On January 5, 2016, I had my last drink.
I remember sitting in the Gatwick airport like it was yesterday, having a glass of wine with a friend and my family before we boarded our flight home after my five months of solo travel. In that moment, I knew with every bone in my body, every ounce of my soul, that I was done.
I had decided on New Year's Day, four days prior, that I was done drinking. I woke up feeling like death. I didn't have a drink until I got to the airport on the fifth. So, why then? Because I hate flying. The anxiety was growing, and my instinct for dealing with uncomfortable feelings was to have a drink. So I did. Did it help? No.
After my travels through India, I began to realize that I masked things I didn't think I could deal with or (or didn't want to deal with) with alcohol.
Bored? Have a drink. Lonely? Have a drink. Scared you're going to drive your rented Peugeot off the cliffs into the Dead Sea? Have a drink.
It was a self-sabotaging, scar-inflicting escape. (Literally—I have a scar on my left bicep because I fell in a fire. You would think that would've been my wakeup call. Nope.) There was a time in my life that I was an every-weekend party girl, but since 2012 my relationship with alcohol was becoming less steady and turning into more of a roller coaster. Once or twice a month, I'd have a few drinks, and that would lead to my becoming blackout drunk. Every time that happened I woke up feeling horrible, depressed, and unworthy. It was one step forward, 10 steps back.
I needed to stop the pattern.
So, I made a decision. Once I landed on Canadian soil, alcohol would not touch my lips for one year. Initially, I thought, "This is seriously going to suck. One year is an eternity. This is going to be the hardest thing I've ever done. I've signed myself up for a real shit year. But I can do it. I have to do it."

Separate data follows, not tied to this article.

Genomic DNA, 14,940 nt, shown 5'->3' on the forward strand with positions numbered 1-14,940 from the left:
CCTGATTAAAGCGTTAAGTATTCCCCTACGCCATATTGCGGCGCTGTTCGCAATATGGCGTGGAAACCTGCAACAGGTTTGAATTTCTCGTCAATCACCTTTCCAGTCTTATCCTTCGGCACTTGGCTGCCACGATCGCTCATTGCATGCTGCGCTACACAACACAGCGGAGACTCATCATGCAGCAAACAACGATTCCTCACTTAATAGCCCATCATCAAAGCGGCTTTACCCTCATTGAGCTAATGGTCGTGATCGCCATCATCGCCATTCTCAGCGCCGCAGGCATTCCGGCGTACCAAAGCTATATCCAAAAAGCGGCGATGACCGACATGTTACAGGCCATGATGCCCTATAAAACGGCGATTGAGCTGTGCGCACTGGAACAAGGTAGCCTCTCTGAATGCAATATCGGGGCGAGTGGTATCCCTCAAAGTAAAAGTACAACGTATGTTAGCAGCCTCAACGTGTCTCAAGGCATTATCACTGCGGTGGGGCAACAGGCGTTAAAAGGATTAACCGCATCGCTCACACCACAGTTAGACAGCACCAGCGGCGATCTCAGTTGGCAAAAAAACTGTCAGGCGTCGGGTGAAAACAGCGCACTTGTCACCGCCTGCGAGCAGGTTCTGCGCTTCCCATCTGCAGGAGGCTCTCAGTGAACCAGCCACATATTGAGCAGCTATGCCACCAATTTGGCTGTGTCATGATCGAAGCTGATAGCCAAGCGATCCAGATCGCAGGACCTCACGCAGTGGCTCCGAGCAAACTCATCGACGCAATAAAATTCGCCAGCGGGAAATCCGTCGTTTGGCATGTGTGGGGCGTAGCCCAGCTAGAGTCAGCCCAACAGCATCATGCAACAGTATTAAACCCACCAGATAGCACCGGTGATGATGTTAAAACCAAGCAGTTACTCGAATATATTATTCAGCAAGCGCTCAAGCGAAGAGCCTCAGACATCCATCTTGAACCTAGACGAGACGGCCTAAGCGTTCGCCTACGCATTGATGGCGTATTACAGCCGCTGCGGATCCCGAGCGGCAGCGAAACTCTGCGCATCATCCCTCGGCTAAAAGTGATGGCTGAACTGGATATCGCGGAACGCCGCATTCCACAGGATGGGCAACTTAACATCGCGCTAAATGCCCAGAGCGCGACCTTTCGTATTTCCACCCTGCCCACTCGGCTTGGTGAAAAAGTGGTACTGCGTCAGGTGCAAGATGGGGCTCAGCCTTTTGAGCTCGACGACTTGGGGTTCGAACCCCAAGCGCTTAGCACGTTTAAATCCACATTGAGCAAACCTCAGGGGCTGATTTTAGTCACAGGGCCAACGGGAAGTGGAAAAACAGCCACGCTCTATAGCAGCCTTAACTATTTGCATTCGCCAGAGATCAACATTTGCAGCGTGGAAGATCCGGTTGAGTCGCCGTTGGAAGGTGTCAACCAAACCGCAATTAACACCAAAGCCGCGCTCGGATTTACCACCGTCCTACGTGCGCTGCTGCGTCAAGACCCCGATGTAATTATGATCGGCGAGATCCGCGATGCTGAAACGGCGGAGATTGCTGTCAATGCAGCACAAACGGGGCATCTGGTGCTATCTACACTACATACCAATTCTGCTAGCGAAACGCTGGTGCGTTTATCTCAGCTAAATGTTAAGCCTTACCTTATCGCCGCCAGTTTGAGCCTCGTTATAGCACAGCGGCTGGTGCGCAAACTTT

So, 365 days later, What have I learned? What does a sober year look like?
Clear. Focused. Simple. Aligned.
It turns out being sober for a year has been the easiest thing I have ever done. There hasn't been one ounce of temptation or desire. It has felt like the most natural thing to do.
There's virtually no drama in my life. It was definitely upsetting when I realized that some people didn't want to be on this path with me. Before, my response would've been to have a drink. Instead, I had to sit with it. I had to grieve it. I had to dig into why I was letting those people dictate my self-worth and why I was taking it personally. The people in our lives are mirrors of ourselves. These people weren't accurate reflections of me anymore, nor I of them. And that was OK. That was healthy.
All of my relationships have shifted—my relationship with my daughter, with my mom, and most importantly, with myself. I've never felt more confident and beautiful. When the darkness creeps in (because it always does), I embrace it, sit with it, and lean into it. I'm not fighting it anymore. We have to love those parts, too. Nobody is perfect. It's humbling and liberating to know I don't have to try to be.
New supportive soul sisters have come into my life. I've made deeper, more meaningful connections. I have become more aware of being present. When I'm here, I'm here. When I start to wander off in my mind to some other place, when the monkey chatter starts, I am aware. I try to bring myself back. It's not perfection. It's a practice. Presence is a practice that I am working on every day. The stillness and softness is expanding. The people around me seem happier because I am happier. Life is lighter, simpler, and replete with purpose.
I've come back into my heart space, peeled back loads of layers, and learned to love myself again. Turns out sobriety is pretty sweet.